(Sun 11 February ’18: MNET 101 20:30)


The Mummy stars Tom Cruise in a new version of the horror classic, who plays a rogue American reconnaissance officer in Iraq who accidentally unleashes an evil, mummified Egyptian princess with immense occult power. The Mummy is fun and coherent for its first two acts but falls apart in the third and contains some extreme violence, gruesome special effects, sexual content, and occult elements that infect the hero at the end.

The Mummy is an action-adventure movie with strong fantasy and horror elements that is a reboot of the classic 1932 horror film The Mummy starring Boris Karloff and the 1999 hit adventure starring Brendan Fraser. It follows the adventures of a rogue US soldier named Nick Morton as he accidentally revives and releases an evil, mummified Egyptian princess named Ahmanet, then tries to stop her from bringing Set, the Egyptian god of Death, into the world.

While The Mummy has some exciting moments and star Tom Cruise brings humour and vulnerability to Nick in a refreshing change of pace from his usually unstoppable heroes, its plot is unfocused and falls apart in the final half-hour. Even worse, it features overly gruesome effects throughout, in addition to highly pagan and occult elements and repeated depictions of its nude villainess committing or attempting violence in sexualised situations. Ultimately, the hero accepts the use of occult means to solve plot problems toward the end.

The story kicks off in England in 1127 AD, as a Crusader knight is buried with a giant red diamond in his tomb while other knights chant in Latin in a foreboding ceremony. It then jumps to the present day, where the tombs of the knight and his peers have been discovered and a mysterious man named Henry (Russell Crowe) takes over the excavation site with his minions. As Henry stands in awe of the tombs, his pretentious voiceover and a rather intense flashback informs viewers that the site is tied to an evil ancient Egyptian woman named Ahmanet (Sofia Boutella). She was the daughter of a pharaoh, destined to inherit the throne until the pharaoh fathers a son, who would take her place in line.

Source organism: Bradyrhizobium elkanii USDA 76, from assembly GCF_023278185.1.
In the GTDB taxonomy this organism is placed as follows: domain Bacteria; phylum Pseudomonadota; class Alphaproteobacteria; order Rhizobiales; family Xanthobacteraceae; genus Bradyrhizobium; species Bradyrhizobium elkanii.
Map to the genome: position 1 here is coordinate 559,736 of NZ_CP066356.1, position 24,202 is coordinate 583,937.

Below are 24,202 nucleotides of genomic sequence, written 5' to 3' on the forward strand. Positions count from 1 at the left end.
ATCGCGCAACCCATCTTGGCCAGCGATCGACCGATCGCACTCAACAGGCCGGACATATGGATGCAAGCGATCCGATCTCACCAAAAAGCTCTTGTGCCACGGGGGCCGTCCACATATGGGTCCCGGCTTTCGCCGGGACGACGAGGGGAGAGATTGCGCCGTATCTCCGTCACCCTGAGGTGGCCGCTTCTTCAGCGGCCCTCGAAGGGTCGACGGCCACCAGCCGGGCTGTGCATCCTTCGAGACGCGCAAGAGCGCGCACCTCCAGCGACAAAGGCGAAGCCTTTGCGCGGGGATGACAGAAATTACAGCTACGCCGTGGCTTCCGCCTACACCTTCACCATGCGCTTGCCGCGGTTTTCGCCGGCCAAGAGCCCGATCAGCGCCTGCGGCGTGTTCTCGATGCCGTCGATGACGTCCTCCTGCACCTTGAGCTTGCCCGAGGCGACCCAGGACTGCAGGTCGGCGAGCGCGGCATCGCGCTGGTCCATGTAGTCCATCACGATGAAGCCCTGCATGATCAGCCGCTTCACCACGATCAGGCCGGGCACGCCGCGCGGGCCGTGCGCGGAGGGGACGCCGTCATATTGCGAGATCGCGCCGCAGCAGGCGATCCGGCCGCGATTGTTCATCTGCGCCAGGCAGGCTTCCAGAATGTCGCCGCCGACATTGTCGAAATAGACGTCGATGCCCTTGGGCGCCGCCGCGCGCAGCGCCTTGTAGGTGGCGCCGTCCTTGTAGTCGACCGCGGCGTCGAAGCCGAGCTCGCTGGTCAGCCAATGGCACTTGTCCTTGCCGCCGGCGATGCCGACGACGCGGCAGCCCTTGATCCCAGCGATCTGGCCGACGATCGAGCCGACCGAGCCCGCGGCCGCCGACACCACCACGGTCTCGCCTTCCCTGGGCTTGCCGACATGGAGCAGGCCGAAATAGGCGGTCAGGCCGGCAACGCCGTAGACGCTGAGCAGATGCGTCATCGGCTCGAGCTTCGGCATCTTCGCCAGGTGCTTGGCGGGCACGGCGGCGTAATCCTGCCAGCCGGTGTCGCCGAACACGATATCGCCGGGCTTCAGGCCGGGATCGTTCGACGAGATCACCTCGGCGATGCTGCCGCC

Ahmanet clings to her power by killing her father, his wife and male child. She also tries to live forever by ritually killing a lover with the supernaturally powered Dagger of Set, the Egyptian god of Death. However, she is captured before achieving her goal, mummified alive and trapped in a pit more than 1 000 miles outside of Egypt, with the intention of keeping her there forever.

Back in present-day Iraq, two US reconnaissance officers, Nick Morton (Tom Cruise) and his sarcastic sidekick, Chris Vail (Jake Johnson), have gone rogue by looting and selling the ancient treasures of the villages they’re supposed to protect from Muslim insurgents. Nick finds way more than he imagined when, while searching for the Dagger of Set, the ground opens to reveal Ahmanet’s pit. Once inside, Nick’s reckless actions unwittingly bring her sarcophagus to the surface.

This discovery results in a confrontation with beautiful archaeologist Jenny Halsey (Annabelle Wallis), who’s angry because Nick stole her map to the pit after a one-night stand. Nick’s military supervisor orders the sarcophagus flown on a cargo plane to the US for examination. This unleashes a string of disasters including a sandstorm and a massive swarm of crows that destroy the plane’s engines and windshield.

Nick saves Jenny from certain death by offering her the only parachute on the plane as it careens to the ground. He then awakens mysteriously unscathed and in a body bag in a hospital morgue. However, Chris is now a wisecracking zombie. Also, Nick is troubled by visions that make Jenny realise Ahmanet is alive and trying to make him her accomplice in bringing Set to life and making herself immortal. Ahmanet is also on a rampage to find the diamond that was buried with the Crusader, because it’s the key to giving the dagger its full evil powers.

Somehow, Director Alex Kurtzmann manages to make The Mummy seem fun and coherent for its first two-thirds. However, when Nick and Ahmanet each wind up at Henry’s bizarre compound, it goes off the deep end with a string of violent and annoying confrontations that destroy what little logic remains. The movie ends with a ridiculous voiceover conversation between Henry and Jenny that tries to establish further globetrotting adventures for Nick. Regrettably, the idea is such a jumble that it may never occur, despite Universal Studio’s desire to raid its vault of monster characters to create a new franchise.

It’s a nice change of pace to see Tom Cruise play a character who’s not unstoppably superhuman like his Mission: Impossible agent, Ethan Hunt. However, this The Mummy is too convoluted in places, too gruesome in others, never quite scary enough, and sadly falls completely to pieces in its utterly bizarre and confusing final half hour.